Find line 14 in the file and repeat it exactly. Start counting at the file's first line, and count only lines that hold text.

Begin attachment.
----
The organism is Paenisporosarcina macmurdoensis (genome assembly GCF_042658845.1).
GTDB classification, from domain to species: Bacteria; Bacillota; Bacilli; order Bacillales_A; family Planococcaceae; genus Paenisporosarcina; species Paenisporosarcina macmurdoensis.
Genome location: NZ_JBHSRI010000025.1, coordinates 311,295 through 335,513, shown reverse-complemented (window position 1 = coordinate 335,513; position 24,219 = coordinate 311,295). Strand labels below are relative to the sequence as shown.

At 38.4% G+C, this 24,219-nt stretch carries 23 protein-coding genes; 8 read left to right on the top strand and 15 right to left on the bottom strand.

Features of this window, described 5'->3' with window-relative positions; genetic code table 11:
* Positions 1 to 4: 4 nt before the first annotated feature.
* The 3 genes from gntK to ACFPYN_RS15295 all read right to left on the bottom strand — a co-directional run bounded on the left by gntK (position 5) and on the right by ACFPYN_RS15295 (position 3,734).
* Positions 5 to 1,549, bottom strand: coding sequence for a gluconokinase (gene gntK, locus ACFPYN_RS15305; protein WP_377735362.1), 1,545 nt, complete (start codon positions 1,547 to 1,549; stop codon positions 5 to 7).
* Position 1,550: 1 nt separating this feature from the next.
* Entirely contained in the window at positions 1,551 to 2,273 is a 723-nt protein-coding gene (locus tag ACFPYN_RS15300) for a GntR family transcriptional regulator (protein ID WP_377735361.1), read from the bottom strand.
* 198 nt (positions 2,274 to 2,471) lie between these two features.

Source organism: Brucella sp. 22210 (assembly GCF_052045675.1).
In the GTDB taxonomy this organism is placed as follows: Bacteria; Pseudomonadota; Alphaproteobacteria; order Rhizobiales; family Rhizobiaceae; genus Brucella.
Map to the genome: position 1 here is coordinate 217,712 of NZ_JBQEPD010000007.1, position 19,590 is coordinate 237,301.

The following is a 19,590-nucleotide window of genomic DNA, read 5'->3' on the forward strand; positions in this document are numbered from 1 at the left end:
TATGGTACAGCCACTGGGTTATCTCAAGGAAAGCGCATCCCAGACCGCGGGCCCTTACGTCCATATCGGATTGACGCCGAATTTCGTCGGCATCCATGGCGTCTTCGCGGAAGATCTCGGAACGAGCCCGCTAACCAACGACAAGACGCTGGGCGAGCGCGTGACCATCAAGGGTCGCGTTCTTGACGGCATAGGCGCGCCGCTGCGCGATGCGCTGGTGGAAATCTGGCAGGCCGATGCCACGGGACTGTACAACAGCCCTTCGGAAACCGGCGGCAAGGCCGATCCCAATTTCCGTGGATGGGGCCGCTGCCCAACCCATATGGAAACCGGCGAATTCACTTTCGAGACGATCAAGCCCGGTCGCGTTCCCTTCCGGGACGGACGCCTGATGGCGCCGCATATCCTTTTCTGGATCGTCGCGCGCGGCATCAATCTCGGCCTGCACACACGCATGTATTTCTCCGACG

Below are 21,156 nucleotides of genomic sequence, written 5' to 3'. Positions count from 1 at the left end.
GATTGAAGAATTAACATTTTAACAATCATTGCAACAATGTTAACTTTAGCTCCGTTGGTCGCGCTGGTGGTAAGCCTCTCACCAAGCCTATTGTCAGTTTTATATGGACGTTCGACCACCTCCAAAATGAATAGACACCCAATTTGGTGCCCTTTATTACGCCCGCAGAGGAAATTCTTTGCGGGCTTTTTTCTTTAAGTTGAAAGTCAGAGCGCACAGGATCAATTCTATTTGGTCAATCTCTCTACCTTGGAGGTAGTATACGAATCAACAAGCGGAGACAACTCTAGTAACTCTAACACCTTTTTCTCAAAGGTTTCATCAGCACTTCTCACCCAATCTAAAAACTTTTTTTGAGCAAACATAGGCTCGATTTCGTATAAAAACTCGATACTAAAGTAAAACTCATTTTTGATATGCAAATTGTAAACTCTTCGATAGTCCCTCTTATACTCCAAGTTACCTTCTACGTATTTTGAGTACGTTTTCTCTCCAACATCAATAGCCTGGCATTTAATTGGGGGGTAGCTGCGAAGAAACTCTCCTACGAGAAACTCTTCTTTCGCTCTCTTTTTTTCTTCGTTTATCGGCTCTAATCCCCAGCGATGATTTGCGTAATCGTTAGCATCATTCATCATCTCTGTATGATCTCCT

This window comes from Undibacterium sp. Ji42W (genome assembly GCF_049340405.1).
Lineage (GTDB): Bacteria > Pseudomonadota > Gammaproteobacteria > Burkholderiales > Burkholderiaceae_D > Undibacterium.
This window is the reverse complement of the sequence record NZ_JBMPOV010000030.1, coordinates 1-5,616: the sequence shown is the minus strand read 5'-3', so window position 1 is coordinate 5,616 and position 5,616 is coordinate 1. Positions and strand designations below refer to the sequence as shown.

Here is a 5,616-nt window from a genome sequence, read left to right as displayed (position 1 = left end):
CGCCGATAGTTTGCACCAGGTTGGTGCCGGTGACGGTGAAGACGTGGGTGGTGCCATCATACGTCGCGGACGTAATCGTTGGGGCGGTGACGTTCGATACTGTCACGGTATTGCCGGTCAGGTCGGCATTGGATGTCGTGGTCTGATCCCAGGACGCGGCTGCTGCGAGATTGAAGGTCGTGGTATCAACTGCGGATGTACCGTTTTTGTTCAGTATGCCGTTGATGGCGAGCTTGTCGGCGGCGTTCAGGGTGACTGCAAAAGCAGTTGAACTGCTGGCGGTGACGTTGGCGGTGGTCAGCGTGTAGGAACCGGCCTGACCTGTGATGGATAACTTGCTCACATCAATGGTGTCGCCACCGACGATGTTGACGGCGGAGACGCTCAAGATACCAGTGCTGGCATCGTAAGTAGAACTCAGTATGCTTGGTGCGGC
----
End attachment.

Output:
Map to the genome: position 1 here is coordinate 217,712 of NZ_JBQEPD010000007.1, position 19,590 is coordinate 237,301.